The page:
The top vendors in integrated platforms, were Oracle, IBM, HP, Hitachi and the usual “others”.  But an examination of the revenue growth delivered by these companies showed that HP managed to grow revenues by 92.1 percent compared to the same quarter in 2013, while IBM was in stasis and Oracle grew by 18.3 percent.

In the field of worldwide integrated infrastructure, the top three spots were occupied by VCE, Cicsco/Netapp and EMC.

Larry Ellison quits

Larry EllisonMuch feared Oracle founder Larry Ellison has surprised everyone by stepping down as CEO and replacing himself with a two headed monster made from the bodies of Safra Catz and Mark Hurd.

Ellison will still be the executive chairman of Oracle’s board, as well as the company’s chief technology officer.

Catz has been at Oracle for 15 years, serving as an executive in a variety of roles. She has been a president since 2004. From 2005 to 2008, she was CFO. While Ellison has chewed up and spat out many executives, that has been fairly cool for Catz, who has not only survived but thrived.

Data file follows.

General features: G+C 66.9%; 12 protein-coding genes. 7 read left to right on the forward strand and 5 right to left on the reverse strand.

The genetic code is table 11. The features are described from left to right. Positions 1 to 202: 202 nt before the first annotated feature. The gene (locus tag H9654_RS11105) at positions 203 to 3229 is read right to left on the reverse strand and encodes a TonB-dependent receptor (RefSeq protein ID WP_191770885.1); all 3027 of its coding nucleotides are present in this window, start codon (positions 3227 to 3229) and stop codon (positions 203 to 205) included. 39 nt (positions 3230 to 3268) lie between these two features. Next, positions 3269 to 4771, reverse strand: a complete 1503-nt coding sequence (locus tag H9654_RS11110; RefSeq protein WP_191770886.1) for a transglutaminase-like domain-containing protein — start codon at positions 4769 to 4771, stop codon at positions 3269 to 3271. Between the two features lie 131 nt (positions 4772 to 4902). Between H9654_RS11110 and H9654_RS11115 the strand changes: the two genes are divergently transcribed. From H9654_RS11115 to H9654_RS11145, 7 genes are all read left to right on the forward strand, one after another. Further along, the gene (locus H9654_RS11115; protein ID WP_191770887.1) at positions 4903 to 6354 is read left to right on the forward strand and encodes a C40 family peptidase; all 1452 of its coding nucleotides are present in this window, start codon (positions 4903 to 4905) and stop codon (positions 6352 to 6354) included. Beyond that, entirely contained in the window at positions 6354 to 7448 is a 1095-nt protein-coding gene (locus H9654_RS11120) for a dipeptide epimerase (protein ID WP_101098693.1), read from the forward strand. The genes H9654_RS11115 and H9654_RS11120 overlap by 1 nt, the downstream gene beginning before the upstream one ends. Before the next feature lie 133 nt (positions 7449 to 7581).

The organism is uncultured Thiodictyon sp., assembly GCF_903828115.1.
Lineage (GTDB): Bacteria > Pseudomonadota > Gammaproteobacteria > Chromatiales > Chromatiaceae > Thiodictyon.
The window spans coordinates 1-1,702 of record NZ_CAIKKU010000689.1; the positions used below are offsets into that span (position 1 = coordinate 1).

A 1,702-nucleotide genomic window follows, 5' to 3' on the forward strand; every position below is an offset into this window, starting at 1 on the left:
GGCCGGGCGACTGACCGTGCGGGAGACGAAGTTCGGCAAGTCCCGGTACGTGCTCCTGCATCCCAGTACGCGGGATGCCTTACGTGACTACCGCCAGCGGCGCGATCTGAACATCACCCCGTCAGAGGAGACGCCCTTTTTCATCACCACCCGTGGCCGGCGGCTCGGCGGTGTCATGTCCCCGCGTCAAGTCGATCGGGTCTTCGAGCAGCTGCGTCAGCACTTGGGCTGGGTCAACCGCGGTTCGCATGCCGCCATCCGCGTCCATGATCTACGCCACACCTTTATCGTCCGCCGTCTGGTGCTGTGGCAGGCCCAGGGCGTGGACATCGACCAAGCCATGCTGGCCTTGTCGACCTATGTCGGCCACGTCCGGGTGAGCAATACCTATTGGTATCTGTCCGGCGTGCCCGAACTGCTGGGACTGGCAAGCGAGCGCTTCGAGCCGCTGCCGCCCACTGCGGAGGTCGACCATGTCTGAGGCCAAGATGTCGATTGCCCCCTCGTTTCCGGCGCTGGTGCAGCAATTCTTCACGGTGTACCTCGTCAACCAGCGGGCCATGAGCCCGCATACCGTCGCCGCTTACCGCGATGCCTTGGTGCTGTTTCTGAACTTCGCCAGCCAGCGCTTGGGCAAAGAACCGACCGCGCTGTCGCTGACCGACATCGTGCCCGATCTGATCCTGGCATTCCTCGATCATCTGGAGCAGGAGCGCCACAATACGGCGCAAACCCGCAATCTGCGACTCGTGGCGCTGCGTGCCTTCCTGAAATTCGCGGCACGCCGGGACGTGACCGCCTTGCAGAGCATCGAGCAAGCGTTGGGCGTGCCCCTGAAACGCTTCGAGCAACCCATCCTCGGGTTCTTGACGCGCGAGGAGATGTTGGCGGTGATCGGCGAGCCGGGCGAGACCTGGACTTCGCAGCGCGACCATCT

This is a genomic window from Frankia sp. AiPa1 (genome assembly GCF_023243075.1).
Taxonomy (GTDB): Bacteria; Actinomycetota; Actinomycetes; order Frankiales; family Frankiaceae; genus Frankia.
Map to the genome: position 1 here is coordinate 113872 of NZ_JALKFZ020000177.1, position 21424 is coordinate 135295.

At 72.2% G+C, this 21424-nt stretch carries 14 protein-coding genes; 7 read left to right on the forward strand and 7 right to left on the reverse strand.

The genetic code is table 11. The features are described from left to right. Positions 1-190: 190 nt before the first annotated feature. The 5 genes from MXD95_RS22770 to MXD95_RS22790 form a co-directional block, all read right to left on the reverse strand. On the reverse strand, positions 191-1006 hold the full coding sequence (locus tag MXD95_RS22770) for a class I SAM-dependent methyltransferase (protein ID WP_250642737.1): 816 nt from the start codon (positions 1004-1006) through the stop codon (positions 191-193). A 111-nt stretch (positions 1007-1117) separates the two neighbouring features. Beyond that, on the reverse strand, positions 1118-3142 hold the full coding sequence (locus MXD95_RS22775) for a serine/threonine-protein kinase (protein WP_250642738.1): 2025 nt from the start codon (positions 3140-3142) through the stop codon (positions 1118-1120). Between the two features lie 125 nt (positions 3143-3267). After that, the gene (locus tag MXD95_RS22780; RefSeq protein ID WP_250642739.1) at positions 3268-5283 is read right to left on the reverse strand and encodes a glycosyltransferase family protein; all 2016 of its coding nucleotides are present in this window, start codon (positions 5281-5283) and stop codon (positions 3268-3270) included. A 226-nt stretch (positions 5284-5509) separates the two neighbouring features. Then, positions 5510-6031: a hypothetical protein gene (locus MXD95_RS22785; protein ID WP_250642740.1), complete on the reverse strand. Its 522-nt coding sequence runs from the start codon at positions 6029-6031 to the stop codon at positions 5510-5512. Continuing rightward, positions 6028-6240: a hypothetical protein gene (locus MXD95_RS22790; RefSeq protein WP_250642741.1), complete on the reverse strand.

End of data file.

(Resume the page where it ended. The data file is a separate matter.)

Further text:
Soft porn star fancier Mark Hurd has been at Oracle since 2010 and was previously CEO of HP. He was ousted after fudging his expense accounts while trying to pick up a b-movie starlet named Jodie Fisher.

Adam Lashinsky at Fortune revealed that Hurd was thrown out because he did not want to disclose publicly that Fisher, and her attorney Gloria Allred, were accusing him of sexual harassment. The board wanted Hurd to disclose the charge, because they knew it would eventually get out.

As Hurd fought over disclosure, the board gradually lost faith in Hurd. Hurd was not exactly popular at HP – he fired people and killed the company’s R&D budget.  This made him loved by Wall Street but unloved by HP.